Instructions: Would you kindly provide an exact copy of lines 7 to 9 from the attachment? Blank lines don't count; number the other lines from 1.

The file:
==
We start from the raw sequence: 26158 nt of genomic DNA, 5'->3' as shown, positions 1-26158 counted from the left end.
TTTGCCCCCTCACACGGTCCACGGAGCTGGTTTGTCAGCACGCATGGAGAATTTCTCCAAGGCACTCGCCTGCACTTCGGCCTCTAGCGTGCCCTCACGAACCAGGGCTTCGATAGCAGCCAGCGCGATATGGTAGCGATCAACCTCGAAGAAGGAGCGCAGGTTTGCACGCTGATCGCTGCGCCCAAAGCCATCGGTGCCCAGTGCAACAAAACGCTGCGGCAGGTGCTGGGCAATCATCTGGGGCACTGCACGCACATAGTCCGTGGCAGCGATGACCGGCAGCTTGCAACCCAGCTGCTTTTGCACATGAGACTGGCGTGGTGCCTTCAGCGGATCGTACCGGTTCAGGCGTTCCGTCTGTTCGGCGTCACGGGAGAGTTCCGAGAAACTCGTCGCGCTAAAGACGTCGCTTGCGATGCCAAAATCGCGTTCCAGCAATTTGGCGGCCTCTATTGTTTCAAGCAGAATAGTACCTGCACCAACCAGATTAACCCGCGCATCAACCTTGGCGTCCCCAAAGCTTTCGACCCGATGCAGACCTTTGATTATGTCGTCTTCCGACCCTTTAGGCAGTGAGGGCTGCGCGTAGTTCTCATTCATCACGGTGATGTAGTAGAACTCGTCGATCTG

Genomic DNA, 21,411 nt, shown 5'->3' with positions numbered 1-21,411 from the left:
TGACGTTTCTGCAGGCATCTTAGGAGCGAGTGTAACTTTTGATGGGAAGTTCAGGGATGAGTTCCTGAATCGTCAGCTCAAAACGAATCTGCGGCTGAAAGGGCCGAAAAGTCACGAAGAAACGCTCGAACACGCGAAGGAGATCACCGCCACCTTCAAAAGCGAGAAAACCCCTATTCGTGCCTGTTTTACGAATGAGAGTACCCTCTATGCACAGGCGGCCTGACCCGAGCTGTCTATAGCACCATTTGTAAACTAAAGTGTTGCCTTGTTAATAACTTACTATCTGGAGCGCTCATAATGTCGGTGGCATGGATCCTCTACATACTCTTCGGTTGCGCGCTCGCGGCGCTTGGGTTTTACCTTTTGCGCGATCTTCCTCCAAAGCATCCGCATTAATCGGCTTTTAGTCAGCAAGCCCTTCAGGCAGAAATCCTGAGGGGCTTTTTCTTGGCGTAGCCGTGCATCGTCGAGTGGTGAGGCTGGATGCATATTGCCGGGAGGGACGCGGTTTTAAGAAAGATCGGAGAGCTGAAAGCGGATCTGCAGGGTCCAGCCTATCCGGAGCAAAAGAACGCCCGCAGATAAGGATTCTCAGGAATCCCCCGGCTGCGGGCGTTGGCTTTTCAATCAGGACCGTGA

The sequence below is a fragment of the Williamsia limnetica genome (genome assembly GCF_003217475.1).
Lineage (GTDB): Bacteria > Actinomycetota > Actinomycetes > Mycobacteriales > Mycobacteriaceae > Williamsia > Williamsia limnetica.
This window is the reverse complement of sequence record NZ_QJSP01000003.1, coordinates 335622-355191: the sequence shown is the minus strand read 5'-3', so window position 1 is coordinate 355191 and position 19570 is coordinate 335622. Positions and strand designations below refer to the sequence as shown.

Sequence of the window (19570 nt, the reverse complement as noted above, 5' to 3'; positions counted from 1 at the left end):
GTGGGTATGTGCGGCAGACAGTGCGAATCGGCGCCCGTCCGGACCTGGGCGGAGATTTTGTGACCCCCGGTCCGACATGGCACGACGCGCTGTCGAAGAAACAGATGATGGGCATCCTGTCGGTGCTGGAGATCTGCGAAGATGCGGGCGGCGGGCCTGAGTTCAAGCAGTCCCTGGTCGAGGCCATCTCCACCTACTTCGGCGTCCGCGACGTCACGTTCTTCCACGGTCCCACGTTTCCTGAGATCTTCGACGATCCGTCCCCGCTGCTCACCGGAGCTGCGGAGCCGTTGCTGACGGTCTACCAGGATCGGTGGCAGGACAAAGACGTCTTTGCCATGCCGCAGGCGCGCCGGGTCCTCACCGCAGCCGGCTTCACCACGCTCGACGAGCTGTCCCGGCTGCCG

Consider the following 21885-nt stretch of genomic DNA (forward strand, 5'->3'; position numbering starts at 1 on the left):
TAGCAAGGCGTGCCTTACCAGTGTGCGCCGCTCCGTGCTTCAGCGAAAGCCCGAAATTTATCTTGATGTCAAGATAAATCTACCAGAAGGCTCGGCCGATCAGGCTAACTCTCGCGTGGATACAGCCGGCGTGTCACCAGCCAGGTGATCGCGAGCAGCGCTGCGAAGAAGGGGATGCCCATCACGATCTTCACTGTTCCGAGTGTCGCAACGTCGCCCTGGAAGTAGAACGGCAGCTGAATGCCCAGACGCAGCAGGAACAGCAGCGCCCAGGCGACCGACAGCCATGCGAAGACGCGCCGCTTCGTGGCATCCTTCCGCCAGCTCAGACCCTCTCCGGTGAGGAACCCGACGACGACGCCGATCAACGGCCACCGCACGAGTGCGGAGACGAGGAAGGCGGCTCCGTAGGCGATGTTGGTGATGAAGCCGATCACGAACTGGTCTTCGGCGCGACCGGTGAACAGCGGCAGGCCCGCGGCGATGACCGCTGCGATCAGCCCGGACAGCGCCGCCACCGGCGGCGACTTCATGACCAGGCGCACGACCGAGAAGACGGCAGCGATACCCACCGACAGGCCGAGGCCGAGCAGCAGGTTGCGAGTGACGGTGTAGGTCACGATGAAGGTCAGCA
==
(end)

This window is the reverse complement of sequence record NZ_QJSP01000003.1, coordinates 335622-355191: the sequence shown is the minus strand read 5'-3', so window position 1 is coordinate 355191 and position 19570 is coordinate 335622. Positions and strand designations below refer to the sequence as shown.

Sequence of the window (19570 nt, the reverse complement as noted above, 5' to 3'; positions counted from 1 at the left end):
GTGGGTATGTGCGGCAGACAGTGCGAATCGGCGCCCGTCCGGACCTGGGCGGAGATTTTGTGACCCCCGGTCCGACATGGCACGACGCGCTGTCGAAGAAACAGATGATGGGCATCCTGTCGGTGCTGGAGATCTGCGAAGATGCGGGCGGCGGGCCTGAGTTCAAGCAGTCCCTGGTCGAGGCCATCTCCACCTACTTCGGCGTCCGCGACGTCACGTTCTTCCACGGTCCCACGTTTCCTGAGATCTTCGACGATCCGTCCCCGCTGCTCACCGGAGCTGCGGAGCCGTTGCTGACGGTCTACCAGGATCGGTGGCAGGACAAAGACGTCTTTGCCATGCCGCAGGCGCGCCGGGTCCTCACCGCAGCCGGCTTCACCACGCTCGACGAGCTGTCCCGGCTGCCG